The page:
from the District Court of the First Judicial District of the
State of Idaho, Bonner County, Hon. Barbara A. Buchanan,
judgment of the district court is affirmed.
Don Fredericksen, State Appellate Public Defender, Boise, for
Appellant. Kimberly A. Coster argued.
Lawrence G. Wasden, Idaho Attorney General, Boise, for
Respondent. John McKinney argued.
Michael Moore appeals the district court's decision
denying his motion to suppress his identification by an
eyewitness. The district court found that law enforcement had
engaged in a suggestive identification procedure but
concluded that the identification was nonetheless reliable
under the five-factor reliability test first articulated by
the United States Supreme Court in Neil v. Biggers,
409 U.S. 188 (1972). Moore argues that the district court
should have suppressed the identification because the
district court's findings regarding several of the
reliability factors were not supported by substantial and
competent evidence. We affirm.
FACTUAL AND PROCEDURAL BACKGROUND
eyewitness whose identification is at issue is a
twelve-year-old boy, B.K. On May 6, 2016, B.K. was riding an
all-terrain vehicle (ATV) when he realized that he was being
followed by a pickup. After B.K. pulled into his driveway,
the pickup followed him into the driveway and intentionally
rammed the ATV while B.K. was stilled seated on it. Although
he did not exit the pickup, the male driver threatened B.K.,
saying "If I see any f***bags like you driving fast on
my road again, I will shoot and kill you with a bullet."
The pickup then left. The Bonner County Sheriff's Office
was notified and Patrol Deputy Kempton responded to the
described the driver of the pickup as "between 50 and 70
years old, a full head of gray hair, a thick gray and white
mustache, medium build, dirty teeth," and smelling of
cigarette smoke. B.K. described the vehicle as a "dark
blue older truck with a matching canopy." B.K. told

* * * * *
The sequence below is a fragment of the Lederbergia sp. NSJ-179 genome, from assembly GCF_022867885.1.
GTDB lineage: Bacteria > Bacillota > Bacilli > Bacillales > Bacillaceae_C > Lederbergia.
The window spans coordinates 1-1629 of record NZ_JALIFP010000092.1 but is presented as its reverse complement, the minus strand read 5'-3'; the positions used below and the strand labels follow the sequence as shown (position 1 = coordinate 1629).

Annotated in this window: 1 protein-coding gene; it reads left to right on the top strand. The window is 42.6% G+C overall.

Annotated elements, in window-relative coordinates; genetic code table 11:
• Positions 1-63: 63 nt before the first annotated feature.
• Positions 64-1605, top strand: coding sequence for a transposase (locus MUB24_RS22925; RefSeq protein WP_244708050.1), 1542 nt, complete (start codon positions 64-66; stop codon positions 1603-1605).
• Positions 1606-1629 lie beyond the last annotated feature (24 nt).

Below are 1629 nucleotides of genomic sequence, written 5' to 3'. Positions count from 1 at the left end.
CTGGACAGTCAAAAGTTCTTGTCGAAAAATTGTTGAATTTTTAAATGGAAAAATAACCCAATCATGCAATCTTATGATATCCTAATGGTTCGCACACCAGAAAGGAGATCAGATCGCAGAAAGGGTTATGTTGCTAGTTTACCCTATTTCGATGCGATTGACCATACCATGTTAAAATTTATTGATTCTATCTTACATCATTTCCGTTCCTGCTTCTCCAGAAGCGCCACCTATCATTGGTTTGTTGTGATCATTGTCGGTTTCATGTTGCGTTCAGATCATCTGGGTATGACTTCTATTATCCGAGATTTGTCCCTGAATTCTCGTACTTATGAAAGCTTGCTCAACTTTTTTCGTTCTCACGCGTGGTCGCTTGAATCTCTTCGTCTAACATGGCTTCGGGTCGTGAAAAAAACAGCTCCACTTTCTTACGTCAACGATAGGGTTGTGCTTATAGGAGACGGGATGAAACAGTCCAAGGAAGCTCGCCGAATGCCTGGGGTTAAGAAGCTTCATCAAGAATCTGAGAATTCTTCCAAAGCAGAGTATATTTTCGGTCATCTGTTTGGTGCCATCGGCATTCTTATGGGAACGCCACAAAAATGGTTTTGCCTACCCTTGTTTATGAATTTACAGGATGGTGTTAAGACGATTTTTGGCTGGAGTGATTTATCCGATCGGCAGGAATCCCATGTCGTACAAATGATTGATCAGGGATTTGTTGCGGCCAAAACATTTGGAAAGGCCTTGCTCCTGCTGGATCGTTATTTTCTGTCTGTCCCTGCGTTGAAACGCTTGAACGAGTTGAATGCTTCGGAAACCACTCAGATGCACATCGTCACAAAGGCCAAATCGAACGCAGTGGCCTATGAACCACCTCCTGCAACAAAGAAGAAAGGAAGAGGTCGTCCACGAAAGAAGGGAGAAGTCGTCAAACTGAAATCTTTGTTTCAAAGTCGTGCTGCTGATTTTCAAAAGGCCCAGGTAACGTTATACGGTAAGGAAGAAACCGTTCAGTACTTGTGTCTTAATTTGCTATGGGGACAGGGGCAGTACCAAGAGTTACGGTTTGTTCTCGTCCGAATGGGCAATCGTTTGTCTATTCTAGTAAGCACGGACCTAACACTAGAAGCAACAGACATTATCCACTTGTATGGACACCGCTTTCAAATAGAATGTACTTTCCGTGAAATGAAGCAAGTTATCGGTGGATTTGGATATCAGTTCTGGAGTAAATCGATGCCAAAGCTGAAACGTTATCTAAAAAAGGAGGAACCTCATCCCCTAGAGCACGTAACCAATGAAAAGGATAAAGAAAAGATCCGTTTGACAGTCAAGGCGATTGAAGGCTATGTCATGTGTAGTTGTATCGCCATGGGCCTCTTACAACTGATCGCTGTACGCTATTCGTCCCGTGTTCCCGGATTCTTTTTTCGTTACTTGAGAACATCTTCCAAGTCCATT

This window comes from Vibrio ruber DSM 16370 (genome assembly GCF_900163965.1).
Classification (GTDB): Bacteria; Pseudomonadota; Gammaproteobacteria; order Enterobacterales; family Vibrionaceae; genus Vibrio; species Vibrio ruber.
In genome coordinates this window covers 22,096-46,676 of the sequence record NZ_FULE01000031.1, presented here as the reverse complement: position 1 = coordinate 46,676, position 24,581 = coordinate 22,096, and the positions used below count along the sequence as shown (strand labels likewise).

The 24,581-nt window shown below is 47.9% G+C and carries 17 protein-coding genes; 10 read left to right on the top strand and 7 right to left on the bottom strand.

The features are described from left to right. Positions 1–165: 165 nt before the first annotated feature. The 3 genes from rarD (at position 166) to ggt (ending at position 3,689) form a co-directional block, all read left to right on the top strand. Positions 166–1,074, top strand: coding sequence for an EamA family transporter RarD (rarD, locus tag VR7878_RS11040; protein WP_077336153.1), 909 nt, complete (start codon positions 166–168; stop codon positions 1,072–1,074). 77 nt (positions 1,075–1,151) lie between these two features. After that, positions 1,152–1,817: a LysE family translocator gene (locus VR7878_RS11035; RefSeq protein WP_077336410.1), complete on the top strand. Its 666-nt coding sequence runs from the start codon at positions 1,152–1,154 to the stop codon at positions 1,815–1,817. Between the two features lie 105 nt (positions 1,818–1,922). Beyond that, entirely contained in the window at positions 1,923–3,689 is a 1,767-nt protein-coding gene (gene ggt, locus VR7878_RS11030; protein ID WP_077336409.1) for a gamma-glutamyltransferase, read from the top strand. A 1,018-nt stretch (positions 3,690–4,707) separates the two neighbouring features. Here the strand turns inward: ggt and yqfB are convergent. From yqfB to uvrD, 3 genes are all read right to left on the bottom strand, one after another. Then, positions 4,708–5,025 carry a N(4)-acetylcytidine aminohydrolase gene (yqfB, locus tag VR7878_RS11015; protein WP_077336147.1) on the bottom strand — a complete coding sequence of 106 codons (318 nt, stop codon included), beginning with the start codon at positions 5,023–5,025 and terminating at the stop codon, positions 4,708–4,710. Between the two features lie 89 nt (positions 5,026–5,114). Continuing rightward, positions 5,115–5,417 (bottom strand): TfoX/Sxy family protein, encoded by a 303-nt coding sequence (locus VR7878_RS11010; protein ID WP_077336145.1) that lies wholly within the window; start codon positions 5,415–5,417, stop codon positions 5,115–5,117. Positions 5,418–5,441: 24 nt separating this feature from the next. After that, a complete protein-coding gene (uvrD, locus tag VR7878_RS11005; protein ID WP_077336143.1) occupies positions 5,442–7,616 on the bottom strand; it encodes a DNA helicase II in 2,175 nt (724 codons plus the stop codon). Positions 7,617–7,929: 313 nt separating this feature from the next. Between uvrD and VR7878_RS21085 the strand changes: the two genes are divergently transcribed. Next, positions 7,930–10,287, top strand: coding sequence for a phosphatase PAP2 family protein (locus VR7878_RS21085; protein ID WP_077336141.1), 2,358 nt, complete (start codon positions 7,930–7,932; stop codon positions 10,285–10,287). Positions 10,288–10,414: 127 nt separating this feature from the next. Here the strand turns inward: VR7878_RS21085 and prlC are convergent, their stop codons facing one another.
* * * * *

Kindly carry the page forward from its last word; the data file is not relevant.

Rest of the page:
police that he would be able to identify the perpetrator and
his truck if he saw them again.
some investigation the following day, Kempton suspected that
Moore might have been involved in the incident. Using the
computer in her patrol car, she obtained Moore's
driver's license photograph. She forwarded the color
photograph to Sergeant Cotter who was closer to B.K.'s
home. Cotter went to B.K.'s home, where B.K. and his
stepfather were standing in the driveway. Cotter told them
that he had a picture for B.K. to look at and showed B.K.
Moore's driver's license photograph on his in-car
computer. Within seconds, B.K. identified Moore as the driver
from the incident the preceding day. When Cotter asked B.K.
if he was sure of the identification, B.K. responded that he
was positive. Moore was then arrested.
left town to visit his father for the summer, returning in
late July. On July 29, 2016, Kempton went to B.K.'s home
and showed B.K. a "six-pack," i.e., a photographic
array consisting of six black and white booking photographs,
two of which (including Moore's) bore, in small letters
along the bottom of the photograph, the words "Bonner
County Sheriff's Office" and a booking number.
Before showing B.K. the photographic array, Kempton told B.K.
that the line-up had six people matching his description of
the pickup driver, that the driver may or may not be in the
line-up, and that if B.K. saw somebody that he thought was
the driver, to initial the photograph. B.K. chose the
photograph of Steven Moore within seconds, and he placed his
initials on the photograph.
moved to suppress B.K.'s identification of him as the
driver of the vehicle. At the suppression hearing, based upon
the prosecutor's stipulation, the district court found
that Cotter's use of the single photograph was
impermissibly suggestive. The district court then evaluated
the reliability of B.K.'s identification in light of this
Court's decisions in State v. Hoisington, 104
Idaho 153, 657 P.2d 1362 (1983), and State v.
Almaraz, 154 Idaho 584, 301 P.3d 242 (2013). The
district court concluded that the reliability of B.K.'s
identification outweighed the suggestive aspects of the
entered an Alford plea to attempted aggravated assault in
which he reserved the right to appeal the district
court's order denying his motion to suppress. The
district court sentenced Moore to two years'
imprisonment, with one year fixed, and suspended the
sentence, placing Moore on probation for two years. Moore
timely appealed from the judgment of conviction.
STANDARD OF REVIEW
standard of review of a suppression motion is bifurcated.
When a decision on a motion to suppress is challenged, the
Court accepts the trial court's findings of fact that are
supported by substantial evidence, but freely reviews the
application of constitutional principles to the facts as
found." State v. Page, 140 Idaho 841, 843, 103
P.3d 454, 456 (2004). "Substantial, competent evidence
is such evidence as a reasonable mind might accept as
adequate to support a conclusion." In re Doe
Children, 163 Idaho 536, 538, 415 P.3d 945, 947 (2018)
(quoting Idaho Dep't of Health & Welfare v. Doe
(2015-01), 158 Idaho 764, 767, 351 P.3d 1222, 1225